The cross-cultural exchange of plant resources between societies across the globe added to the diversification of medicinal floras and pharmacopeias. Understanding how and why people select plants for medicine is still a common focus and topic addressed by the interdisciplinary research fields of ethnobotany, anthropology, ethnopharmacology, ethnomedicine, pharmacy, phytochemistry, and pharmacognosy. Here, we scrutinize recently reviewed ethnobotanical theories and hypotheses, which focus on the selection of plants as medicine by putting them into historical, ecological, and pharmacological perspective. We contextualize the availability, versatility, and diversification hypotheses, often presented in association with the inclusion of non-native species or imported herbal drugs into medicinal floras or ethnopharmacopeias. We also discuss the relevance of the concept of utilitarian redundancy and the apparency hypothesis, as well as the appropriateness of various statistical models applied for assessing non-random plant selection. It appears that the concept of utilitarian redundancy has been applied in a too reductionist and uncritical way, while the apparency theory is conceptually inconsistent and contradictive allowing for multiple interpretations. While the availability, versatility, and diversification hypotheses are not contextualized historically, they are used to explain retrospectively deliberate and well-documented human activities and cultural developments. Therefore, considering the cultural history and the pharmacology of plants is essential for the formulation of hypotheses related to the selection of plants as medicine and food. Ecological research questions applied to human-plant relationships should consider the historical impact of human culture as a framework and confounder to be integrated into the analysis. [Figure not available: see fulltext.].

Ecological Theories and Major Hypotheses in Ethnobotany: Their Relevance for Ethnopharmacology and Pharmacognosy in the Context of Historical Data

Leonti M.
Primo
Writing – Original Draft Preparation
;
Casu L.
Writing – Original Draft Preparation
;
2020-01-01

Abstract

The cross-cultural exchange of plant resources between societies across the globe added to the diversification of medicinal floras and pharmacopeias. Understanding how and why people select plants for medicine is still a common focus and topic addressed by the interdisciplinary research fields of ethnobotany, anthropology, ethnopharmacology, ethnomedicine, pharmacy, phytochemistry, and pharmacognosy. Here, we scrutinize recently reviewed ethnobotanical theories and hypotheses, which focus on the selection of plants as medicine by putting them into historical, ecological, and pharmacological perspective. We contextualize the availability, versatility, and diversification hypotheses, often presented in association with the inclusion of non-native species or imported herbal drugs into medicinal floras or ethnopharmacopeias. We also discuss the relevance of the concept of utilitarian redundancy and the apparency hypothesis, as well as the appropriateness of various statistical models applied for assessing non-random plant selection. It appears that the concept of utilitarian redundancy has been applied in a too reductionist and uncritical way, while the apparency theory is conceptually inconsistent and contradictive allowing for multiple interpretations. While the availability, versatility, and diversification hypotheses are not contextualized historically, they are used to explain retrospectively deliberate and well-documented human activities and cultural developments. Therefore, considering the cultural history and the pharmacology of plants is essential for the formulation of hypotheses related to the selection of plants as medicine and food. Ecological research questions applied to human-plant relationships should consider the historical impact of human culture as a framework and confounder to be integrated into the analysis. [Figure not available: see fulltext.].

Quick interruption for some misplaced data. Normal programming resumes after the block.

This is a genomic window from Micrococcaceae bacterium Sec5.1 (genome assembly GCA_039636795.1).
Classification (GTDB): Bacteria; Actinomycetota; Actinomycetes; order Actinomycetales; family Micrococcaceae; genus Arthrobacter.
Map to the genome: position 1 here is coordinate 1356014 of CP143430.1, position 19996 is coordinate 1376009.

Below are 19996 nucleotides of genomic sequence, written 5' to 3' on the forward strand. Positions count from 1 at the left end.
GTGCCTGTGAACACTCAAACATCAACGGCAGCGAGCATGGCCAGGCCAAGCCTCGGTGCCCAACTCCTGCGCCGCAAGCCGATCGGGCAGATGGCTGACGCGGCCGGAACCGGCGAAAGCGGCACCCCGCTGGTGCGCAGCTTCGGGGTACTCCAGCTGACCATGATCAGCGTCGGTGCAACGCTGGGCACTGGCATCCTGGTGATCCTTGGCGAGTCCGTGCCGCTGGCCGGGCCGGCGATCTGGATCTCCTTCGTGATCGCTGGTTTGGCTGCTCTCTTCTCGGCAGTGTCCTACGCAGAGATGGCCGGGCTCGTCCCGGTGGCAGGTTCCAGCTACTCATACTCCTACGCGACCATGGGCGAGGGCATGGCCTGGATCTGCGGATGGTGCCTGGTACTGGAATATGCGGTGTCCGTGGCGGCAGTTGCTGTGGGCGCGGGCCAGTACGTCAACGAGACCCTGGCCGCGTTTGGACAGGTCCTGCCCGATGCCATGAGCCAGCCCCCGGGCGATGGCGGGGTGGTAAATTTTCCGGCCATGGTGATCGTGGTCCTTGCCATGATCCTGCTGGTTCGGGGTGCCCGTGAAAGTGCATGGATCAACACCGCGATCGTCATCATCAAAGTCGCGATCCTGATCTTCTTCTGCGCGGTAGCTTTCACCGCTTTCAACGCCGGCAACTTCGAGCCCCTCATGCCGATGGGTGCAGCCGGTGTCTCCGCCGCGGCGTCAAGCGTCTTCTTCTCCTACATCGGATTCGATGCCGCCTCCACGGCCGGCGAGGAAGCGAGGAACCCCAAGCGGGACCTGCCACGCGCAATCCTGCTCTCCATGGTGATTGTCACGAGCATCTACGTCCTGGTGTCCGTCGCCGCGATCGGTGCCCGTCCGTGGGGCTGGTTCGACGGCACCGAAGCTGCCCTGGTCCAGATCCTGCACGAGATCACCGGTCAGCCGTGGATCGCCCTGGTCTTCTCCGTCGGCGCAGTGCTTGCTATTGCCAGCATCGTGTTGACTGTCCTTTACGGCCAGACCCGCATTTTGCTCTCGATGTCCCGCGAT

Apparency theory
Availability theory
Diversification hypothesis
Non-random plant selection
Utilitarian redundancy
Versatility hypothesis
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Utilizza questo identificativo per citare o creare un link a questo documento: https://hdl.handle.net/11584/308334
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